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A comparative study on job satisfaction of social workers in public and private sectors(공공∙민간 부문 사회복지사의 직무만족 비교 연구)

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  • A comparative study on job satisfaction of social workers in public and private sectors(공공∙민간 부문 사회복지사의 직무만족 비교 연구)
  • Jang, Yunjeong; Kang, Youngkol
  • Korea Institute for Health and Social Affairs


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Title A comparative study on job satisfaction of social workers in public and private sectors(공공∙민간 부문 사회복지사의 직무만족 비교 연구)
Similar Titles
Material Type Articles
Author(English)

Jang, Yunjeong; Kang, Youngkol

Publisher

Seoul:Korea Institute for Health and Social Affairs

Date 2010-12
Journal Title; Vol./Issue Health and Social Welfare Review:vol.30(no.2)
Pages 24
Subject Country South Korea(Asia and Pacific)
Language English
File Type Link
Subject Social Development < Others
Holding Korea Institute for Health and Social Affairs

Abstract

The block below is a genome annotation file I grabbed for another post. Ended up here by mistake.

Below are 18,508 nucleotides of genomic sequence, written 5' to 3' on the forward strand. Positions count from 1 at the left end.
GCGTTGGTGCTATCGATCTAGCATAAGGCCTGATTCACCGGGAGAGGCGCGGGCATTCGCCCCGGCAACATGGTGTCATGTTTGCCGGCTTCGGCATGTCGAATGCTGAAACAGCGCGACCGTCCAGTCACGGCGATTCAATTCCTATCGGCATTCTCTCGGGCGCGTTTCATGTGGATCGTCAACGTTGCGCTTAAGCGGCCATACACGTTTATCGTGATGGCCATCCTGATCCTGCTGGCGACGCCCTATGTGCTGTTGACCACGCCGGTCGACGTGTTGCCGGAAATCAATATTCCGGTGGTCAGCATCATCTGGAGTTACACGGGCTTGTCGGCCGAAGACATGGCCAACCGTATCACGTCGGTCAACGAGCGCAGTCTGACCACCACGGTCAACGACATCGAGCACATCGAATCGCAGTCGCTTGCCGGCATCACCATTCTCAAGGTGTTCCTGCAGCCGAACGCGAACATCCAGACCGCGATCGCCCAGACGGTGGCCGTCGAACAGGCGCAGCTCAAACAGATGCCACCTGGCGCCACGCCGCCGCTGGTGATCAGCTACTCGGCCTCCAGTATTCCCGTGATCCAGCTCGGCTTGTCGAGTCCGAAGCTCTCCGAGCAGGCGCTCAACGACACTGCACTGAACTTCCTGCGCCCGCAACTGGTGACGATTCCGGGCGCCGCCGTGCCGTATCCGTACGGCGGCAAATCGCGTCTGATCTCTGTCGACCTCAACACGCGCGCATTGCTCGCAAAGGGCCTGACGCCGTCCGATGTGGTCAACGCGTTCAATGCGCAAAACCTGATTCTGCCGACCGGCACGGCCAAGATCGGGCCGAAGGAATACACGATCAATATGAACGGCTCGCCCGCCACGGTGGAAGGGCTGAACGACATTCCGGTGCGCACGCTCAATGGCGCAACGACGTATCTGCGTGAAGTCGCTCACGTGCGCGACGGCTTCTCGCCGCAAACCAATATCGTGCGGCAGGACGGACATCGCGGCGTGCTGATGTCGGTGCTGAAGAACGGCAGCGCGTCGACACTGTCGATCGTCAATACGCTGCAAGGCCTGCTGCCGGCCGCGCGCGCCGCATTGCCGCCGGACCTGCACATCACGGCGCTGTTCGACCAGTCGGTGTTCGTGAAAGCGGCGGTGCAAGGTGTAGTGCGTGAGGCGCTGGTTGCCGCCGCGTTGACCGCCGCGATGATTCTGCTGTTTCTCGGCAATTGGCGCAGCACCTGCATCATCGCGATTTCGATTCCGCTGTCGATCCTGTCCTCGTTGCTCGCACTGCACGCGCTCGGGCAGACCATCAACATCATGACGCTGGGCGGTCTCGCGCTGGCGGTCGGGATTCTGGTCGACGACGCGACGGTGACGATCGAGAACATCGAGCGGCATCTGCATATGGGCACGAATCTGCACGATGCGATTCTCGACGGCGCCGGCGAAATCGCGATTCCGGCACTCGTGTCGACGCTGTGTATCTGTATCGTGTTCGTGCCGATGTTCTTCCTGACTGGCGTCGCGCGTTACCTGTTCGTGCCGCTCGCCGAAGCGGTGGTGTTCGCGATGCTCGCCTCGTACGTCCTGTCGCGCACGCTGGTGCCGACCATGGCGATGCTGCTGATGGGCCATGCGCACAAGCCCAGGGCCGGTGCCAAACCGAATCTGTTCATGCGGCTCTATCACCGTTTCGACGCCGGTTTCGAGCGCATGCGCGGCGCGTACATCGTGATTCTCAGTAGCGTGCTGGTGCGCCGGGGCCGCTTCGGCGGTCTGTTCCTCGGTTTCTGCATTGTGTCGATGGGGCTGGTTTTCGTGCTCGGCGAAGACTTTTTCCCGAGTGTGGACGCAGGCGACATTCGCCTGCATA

Social workers play the most important role in Korea’s social welfare system since they are the very workers who take virtually full responsibilities for providing welfare services to target clients in Korea. Even if Korean social welfare system would not be working without social workers, their contributions do not seem to have been sufficiently appreciated. A phenomenon symbolizing a discrepancy between their perceived contribution and the clients’appreciation has often surfaced in the form of complaints about their jobs, pays, human relations, and working conditions. Typical problems, with which social workers in general have been confronted, would be summarized as follows(Yoon & Kang 윤혜미·강홍구, 2004: 1-2; Ko 고수정, 2006:474) : 1. Working conditions prevent social workers from sufficiently displaying their expertise, which could worsen service quality and hamper efficiency and responsibility. 2. As standards of license qualifications are less rigorous and social workers’roles are not duly specified, the role ambiguity could pose a serious problem. 3. Social workers do not often receive legally-guaranteed pays and fringe benefits because of employers’financial difficulties. Hence, pay levels of social works would be much lower than those of comparable occupations. 4. The lack of standardized job explanations could force them to do their jobs according to their own judgements. Such ambiguities could lead to serious confusions in terms of their professional identity.